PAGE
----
Readings: Leviticus 19:1-2, 11-18, Ps. 19:8-10,15, Matthew 25:31-46

“Truly, I say to you, as you did it to one of the least of these my brethren, you did it to me.” (Matthew 25:40)

In today’s Gospel passage, we hear Jesus picture Judgement Day. There is only one criterion for entering paradise: kindness to the least person (the smallest, weakest, poorest, youngest, unimportant), the poor, the hungry, the thirsty, the naked, the homeless, the sick, and the imprisoned. Jesus’ message re-echoes God’s warning to the children of Israel in today’s first reading: “You shall not defraud your neighbour; you shall not steal; and you shall not keep for yourself the wages of a labourer until morning. You shall not revile the deaf or put a stumbling block before the blind…. You shall not render an unjust judgment; you shall not be partial to the poor or defer to the great…” (Leviticus 19:13-15)..

We tend to show kindness to those we consider great while we ignore the weak. When a wealthy man steals, he would have an army of lawyers (senior advocates) to defend him in court. When a poor man steals, he may spend his entire life in prison awaiting trial. When the children of the rich are kidnapped, then we get to know the power of our security forces. When the children of the poor (the least in our society) are kidnapped, our security forces suddenly become incapacitated. In my community (or neighbourhood), how do I treat the least (weakest) persons? Let us now consider some lessons in today’s readings:

1. Wipe the Bloody Face of Jesus: In the sixth station of the cross, Christ speaks: “Can you be brave enough to wipe my bloody face? Where is your face? You may ask, and I will answer: At home, whenever eyes fill up with tears, at work when tensions rise, in the streets and remote places, wherever suffering exists, my face is there, and there I look for you to wipe away my blood and tears.”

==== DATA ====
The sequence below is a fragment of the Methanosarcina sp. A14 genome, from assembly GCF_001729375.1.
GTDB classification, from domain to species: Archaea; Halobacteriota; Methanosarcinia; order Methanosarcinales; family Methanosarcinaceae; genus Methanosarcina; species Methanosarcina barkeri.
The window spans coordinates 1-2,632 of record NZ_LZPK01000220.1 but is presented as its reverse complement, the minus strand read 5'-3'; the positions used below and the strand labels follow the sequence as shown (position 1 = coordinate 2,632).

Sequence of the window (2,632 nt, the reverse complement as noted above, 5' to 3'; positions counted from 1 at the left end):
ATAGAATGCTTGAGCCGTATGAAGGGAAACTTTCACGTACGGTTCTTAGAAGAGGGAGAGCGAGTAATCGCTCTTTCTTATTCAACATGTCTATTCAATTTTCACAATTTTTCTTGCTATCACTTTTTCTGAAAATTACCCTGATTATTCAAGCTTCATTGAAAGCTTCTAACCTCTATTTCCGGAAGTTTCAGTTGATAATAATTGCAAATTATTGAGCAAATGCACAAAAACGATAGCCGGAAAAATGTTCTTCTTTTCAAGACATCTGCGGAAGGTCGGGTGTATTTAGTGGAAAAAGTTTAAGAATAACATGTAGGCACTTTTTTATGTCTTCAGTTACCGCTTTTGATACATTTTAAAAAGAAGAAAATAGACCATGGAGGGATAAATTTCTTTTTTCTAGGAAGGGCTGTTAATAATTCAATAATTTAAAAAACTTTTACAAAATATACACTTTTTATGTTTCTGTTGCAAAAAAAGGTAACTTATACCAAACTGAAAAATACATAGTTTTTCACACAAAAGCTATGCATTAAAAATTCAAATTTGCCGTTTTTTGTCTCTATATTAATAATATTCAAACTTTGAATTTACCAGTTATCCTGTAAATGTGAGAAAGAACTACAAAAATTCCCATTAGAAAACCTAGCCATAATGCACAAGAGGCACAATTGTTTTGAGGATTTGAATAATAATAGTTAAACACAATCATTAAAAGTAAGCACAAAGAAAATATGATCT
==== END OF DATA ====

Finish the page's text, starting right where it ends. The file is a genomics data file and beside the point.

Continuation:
2. Store Your Treasures in Heaven: We are kind to the rich and powerful because we hope to gain from them later. Humans are naturally ungrateful (Remember the ten lepers?) People never remember the good things you do for them; they only remember the pain you caused them. Jesus wants you to be kind to the weakest and the poorest because they can never repay you. This way, God would repay you. (Cf. Matthew 6:19-20)

3. Respect the Weakest: Jesus emphasised the “least” of my brethren. Respect to those who cannot defend themselves. For instance, the unborn babies, your workers (employees), service providers (cooks, labourers, etc.). God says: “The wages of a hired servant shall not remain with you all night until the morning.” How can you owe your workers their wages, and while lying to them that things are hard, you spend millions at nightclubs and spray dollars at your friends’ parties?

4. Don’t Be Surprised On Judgement Day: The irony in Jesus’ parable is that those who passed the test did not know they did. “Lord, when did we see you in these conditions and minister to you?” Those who would make heaven are naturally kind, people who help others without thinking of it or expecting anything in return. Unfortunately, such persons are not often churchgoers. They may have never heard the Gospel, yet they live it out daily. We may condemn them based on their external appearance, but we would be shocked on the Last Day.

5. Be Holy as God is Holy: Holiness is not necessarily sinless. Holiness means “set apart” or “different from others.” When God says we should be holy, He wants us to avoid worldliness. Do not steal. Do not take vengeance or bear grudges. Do not hate your fellow human being. Love your enemies. Are these too difficult to keep? Remember that practice makes perfect.

Let us pray: Almighty, ever-living God, open my eyes to see you in the face of the hungry, the sick, the naked, the oppressed, and the abandoned. Through Jesus Christ, Our Lord. Amen.

Be Happy. Live Positive. Have Faith. It is well with you. God bless you. (Monday of the 1st week of Lent. Bible Study: Leviticus 19:1-2,11-18, Ps. 19:8-10,15, Matthew 25:31-46).

@Rev. Fr. Evaristus E. Abu